Brexit’s impact on expat health insurance in Europe
Currently, more than 780,000 UK citizens are living in Europe, and this number is expected to go on increasing as various uncertainties continue to loom over the UK through to 2020. Today, all Britons living in Europe enjoy free or cheaper health insurance coverage, thanks to their home country being part of the EU. However, this is all about to change as Britain exits the EU, a move known widely as Brexit.
In this article by Pacific Prime, we will explore what’s really going on with Brexit, Brexit’s impact on expat health insurance in Europe, and what you can do to prepare for this historic breakup.
What’s going on with Brexit?
Brexit has turned out to be a massively complicated event, which, after more than 3 years, has yet to be concluded. Let’s go through the key events which got us to this uncertain point in the present day.
How it all started
The European Union (EU) is an economic and political union of 28 European countries. The EU allows for free trade and free movement of people between member states. The UK joined the union in 1973 when it was still known as the European Economic Community.
On June 23, 2016, the UK held a referendum (public vote) on whether the country should leave the EU. The referendum saw a whopping 72% turnout, with more than 30 million people arriving at the polls to cast their vote.
The results were close. Those voting to leave the EU won by 52% to 48%, setting the UK on a historic course to become the first member state to leave the union.
How it’s going to end
Initially, the deadline for Brexit was on March 29, 2019, giving the UK almost three years to make the necessary internal preparations and agreements with the EU before its actual departure.
However, due to a sea of economic, social, and political complications, various Brexit agreements reached between the UK, the EU, and other stakeholders were rejected in parliament by UK lawmakers. This resulted in 3 postponements of the Brexit deadline, which during the time this article is being written, is on January 31, 2020.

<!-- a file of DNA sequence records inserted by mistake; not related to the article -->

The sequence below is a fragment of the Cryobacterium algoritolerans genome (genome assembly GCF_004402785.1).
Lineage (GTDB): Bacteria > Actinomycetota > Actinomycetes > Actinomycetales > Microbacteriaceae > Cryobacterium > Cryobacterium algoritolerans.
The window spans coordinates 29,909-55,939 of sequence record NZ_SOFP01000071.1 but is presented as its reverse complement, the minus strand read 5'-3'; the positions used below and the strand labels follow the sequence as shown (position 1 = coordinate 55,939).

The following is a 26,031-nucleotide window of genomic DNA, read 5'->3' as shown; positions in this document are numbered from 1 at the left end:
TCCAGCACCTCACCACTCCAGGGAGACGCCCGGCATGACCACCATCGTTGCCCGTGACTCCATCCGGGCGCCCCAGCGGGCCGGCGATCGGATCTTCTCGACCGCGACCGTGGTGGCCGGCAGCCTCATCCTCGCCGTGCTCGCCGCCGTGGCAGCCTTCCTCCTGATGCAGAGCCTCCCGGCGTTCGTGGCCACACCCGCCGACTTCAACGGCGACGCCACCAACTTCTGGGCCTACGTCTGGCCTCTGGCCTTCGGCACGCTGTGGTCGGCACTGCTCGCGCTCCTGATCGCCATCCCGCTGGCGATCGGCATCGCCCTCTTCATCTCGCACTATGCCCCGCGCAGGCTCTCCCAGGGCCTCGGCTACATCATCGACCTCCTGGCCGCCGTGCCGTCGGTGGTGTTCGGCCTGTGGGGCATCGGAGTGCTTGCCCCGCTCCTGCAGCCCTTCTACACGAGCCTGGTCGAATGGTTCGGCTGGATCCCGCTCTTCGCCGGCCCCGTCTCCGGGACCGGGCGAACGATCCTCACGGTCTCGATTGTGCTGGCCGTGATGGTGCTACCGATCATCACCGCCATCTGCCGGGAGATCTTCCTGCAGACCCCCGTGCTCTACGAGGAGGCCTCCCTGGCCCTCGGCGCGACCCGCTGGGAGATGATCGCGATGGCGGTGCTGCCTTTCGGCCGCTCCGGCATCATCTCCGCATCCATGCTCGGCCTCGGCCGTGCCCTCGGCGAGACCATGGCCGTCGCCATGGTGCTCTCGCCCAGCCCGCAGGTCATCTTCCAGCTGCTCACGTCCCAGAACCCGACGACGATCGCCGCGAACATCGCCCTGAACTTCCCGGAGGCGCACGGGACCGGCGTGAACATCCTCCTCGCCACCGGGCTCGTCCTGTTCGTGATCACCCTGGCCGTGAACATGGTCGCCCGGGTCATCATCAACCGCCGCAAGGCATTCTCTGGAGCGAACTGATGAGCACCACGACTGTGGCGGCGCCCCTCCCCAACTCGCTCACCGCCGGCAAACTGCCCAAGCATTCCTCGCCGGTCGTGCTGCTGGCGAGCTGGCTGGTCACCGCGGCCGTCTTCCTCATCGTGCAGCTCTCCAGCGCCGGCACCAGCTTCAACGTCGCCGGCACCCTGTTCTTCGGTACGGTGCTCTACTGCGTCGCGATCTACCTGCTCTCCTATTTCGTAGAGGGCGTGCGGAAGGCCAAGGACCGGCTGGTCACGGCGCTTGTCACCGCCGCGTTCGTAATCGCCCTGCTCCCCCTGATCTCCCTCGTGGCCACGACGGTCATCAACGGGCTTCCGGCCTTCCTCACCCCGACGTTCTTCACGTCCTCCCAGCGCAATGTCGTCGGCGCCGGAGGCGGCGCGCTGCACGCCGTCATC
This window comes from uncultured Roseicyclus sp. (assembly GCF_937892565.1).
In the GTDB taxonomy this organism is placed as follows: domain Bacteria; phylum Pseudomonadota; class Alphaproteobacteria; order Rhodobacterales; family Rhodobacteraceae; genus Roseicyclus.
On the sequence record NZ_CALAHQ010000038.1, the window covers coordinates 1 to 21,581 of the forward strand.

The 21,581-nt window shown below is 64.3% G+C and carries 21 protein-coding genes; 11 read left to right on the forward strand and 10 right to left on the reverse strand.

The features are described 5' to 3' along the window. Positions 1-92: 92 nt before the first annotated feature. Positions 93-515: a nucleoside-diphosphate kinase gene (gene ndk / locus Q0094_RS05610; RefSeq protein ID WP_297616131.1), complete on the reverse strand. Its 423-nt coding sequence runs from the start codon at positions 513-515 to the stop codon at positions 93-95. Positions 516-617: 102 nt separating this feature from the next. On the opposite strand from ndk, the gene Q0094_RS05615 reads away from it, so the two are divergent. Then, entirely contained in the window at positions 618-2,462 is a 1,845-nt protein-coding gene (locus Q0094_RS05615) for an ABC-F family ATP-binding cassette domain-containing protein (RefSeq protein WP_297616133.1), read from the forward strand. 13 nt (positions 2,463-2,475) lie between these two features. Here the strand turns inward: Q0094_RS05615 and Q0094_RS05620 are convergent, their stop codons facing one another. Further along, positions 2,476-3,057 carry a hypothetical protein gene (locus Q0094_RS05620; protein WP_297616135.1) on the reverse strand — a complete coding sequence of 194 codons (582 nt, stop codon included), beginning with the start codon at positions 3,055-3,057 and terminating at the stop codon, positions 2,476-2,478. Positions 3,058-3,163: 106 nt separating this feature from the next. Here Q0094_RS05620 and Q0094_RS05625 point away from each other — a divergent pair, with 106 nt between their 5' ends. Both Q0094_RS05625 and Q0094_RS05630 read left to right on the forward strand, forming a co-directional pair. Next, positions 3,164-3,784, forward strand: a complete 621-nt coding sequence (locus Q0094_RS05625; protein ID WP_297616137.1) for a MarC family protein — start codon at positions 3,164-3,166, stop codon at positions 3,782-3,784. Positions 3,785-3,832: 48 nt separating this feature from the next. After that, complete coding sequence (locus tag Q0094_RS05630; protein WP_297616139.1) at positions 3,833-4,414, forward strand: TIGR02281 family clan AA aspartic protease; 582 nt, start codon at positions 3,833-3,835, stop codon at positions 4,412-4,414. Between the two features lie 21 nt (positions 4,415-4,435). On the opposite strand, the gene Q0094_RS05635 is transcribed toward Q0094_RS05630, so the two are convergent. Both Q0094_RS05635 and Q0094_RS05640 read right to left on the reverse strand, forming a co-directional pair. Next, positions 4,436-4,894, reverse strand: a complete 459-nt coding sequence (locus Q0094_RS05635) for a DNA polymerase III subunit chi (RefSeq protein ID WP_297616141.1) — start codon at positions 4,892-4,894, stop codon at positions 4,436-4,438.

Most people are worried that UK lawmakers and their counterparts in the EU will not be able to reach an agreement to maintain crucial elements of the social and economic relationships between the two parties after the UK’s departure. This worrying scenario has come to be known as a no-deal Brexit.
Now that we’ve ironed out the latest developments on Brexit, let’s find out what it means for expat health insurance in Europe and how it will affect the lives of Britons currently living in EU countries.
Brexit’s impact on expat health insurance in Europe?
Brexit’s impact on expat health insurance in Europe can be seen from two angles. Firstly, it may change the nature of health insurance for temporary visitors. Secondly, the fate of UK government-funded healthcare coverage for Britons living in the EU hangs in the balance.
All residencies in the UK are entitled to apply for a UK-issued EHIC, which covers medically necessary state-provided healthcare at a reduced cost or, in many cases, free of charge during a temporary stay in another EU country, Norway, Iceland, Liechtenstein, or Switzerland.
The UK has issued 27 million EHIC cards to date, and British people enjoy £150 million worth of treatment under the EHIC scheme each year.